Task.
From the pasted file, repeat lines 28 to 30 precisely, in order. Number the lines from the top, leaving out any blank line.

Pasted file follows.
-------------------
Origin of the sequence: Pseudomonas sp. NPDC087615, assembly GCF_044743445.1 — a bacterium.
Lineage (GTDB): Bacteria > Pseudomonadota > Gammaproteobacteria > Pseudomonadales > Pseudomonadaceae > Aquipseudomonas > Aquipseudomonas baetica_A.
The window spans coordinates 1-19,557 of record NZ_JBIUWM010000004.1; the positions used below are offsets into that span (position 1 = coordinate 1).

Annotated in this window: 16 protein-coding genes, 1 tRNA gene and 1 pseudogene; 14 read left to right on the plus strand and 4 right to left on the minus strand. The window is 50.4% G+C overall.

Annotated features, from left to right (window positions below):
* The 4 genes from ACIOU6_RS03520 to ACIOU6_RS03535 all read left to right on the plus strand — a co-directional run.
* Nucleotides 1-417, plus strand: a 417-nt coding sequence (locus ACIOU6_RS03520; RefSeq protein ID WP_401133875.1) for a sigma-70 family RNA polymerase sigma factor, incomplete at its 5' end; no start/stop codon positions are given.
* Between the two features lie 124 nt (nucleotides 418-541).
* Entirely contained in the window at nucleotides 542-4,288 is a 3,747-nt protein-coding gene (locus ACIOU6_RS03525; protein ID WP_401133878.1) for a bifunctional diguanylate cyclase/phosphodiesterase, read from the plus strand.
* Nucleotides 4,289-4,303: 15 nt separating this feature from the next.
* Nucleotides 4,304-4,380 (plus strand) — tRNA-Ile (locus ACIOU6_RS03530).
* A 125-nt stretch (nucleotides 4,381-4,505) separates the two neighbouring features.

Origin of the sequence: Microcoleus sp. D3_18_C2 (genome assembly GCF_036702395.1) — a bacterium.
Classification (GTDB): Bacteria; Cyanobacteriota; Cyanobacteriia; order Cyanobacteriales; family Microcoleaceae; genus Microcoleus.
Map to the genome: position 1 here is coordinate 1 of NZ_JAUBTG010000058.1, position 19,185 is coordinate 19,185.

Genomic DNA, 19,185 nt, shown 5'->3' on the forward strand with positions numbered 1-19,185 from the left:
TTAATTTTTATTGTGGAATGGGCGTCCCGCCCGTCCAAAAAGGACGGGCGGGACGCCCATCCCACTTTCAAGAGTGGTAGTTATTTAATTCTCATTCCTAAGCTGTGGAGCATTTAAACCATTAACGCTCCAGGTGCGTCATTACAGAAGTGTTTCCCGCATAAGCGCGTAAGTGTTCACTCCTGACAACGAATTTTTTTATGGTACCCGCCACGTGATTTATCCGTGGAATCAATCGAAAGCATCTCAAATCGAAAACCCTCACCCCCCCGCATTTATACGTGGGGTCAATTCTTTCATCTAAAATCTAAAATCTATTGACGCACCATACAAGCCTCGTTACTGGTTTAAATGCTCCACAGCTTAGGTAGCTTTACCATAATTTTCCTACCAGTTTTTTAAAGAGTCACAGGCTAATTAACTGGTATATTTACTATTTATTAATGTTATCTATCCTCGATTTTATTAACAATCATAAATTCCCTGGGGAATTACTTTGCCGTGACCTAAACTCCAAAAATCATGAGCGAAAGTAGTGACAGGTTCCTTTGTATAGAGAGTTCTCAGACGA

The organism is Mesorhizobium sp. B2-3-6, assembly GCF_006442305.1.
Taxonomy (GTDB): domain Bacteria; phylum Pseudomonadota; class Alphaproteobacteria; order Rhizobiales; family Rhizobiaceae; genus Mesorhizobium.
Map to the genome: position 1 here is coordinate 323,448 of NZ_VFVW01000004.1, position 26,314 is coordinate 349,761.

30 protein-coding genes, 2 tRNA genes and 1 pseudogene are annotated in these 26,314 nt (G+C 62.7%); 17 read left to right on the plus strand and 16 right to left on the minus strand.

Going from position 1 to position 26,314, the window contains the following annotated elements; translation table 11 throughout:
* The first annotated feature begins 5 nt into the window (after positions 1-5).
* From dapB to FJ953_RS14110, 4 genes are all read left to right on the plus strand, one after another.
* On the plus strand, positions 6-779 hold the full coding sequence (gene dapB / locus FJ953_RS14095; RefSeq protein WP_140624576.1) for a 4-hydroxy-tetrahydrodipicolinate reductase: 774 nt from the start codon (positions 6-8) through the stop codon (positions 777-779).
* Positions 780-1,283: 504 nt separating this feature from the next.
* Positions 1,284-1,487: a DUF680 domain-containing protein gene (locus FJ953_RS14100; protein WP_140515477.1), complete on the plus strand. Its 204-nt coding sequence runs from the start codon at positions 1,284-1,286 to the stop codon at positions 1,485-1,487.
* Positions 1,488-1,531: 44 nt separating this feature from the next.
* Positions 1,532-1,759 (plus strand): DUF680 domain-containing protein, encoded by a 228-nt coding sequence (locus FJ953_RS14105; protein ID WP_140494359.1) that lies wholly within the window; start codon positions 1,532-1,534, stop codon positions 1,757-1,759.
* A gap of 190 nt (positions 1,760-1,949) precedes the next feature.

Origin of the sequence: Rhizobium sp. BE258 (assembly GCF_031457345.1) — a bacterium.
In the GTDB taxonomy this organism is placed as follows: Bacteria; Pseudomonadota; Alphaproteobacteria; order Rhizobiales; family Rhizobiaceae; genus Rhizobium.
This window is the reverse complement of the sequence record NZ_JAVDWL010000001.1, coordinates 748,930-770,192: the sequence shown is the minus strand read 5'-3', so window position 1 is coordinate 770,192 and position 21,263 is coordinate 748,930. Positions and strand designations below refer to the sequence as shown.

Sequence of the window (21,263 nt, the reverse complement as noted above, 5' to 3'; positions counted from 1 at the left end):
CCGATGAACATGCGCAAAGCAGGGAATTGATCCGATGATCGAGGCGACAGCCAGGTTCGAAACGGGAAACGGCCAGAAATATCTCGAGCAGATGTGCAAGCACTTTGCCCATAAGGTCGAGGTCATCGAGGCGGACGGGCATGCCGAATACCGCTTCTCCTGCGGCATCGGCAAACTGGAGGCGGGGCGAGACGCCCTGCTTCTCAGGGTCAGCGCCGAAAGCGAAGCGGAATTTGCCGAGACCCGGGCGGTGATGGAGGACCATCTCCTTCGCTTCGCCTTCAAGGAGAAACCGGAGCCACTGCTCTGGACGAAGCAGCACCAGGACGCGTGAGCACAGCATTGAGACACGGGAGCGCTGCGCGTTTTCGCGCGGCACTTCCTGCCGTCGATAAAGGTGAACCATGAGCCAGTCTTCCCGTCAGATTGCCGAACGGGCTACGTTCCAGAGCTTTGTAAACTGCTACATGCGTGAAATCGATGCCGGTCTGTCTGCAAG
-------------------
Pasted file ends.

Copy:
* Positions 1,488-1,531: 44 nt separating this feature from the next.
* Positions 1,532-1,759 (plus strand): DUF680 domain-containing protein, encoded by a 228-nt coding sequence (locus FJ953_RS14105; protein ID WP_140494359.1) that lies wholly within the window; start codon positions 1,532-1,534, stop codon positions 1,757-1,759.
* A gap of 190 nt (positions 1,760-1,949) precedes the next feature.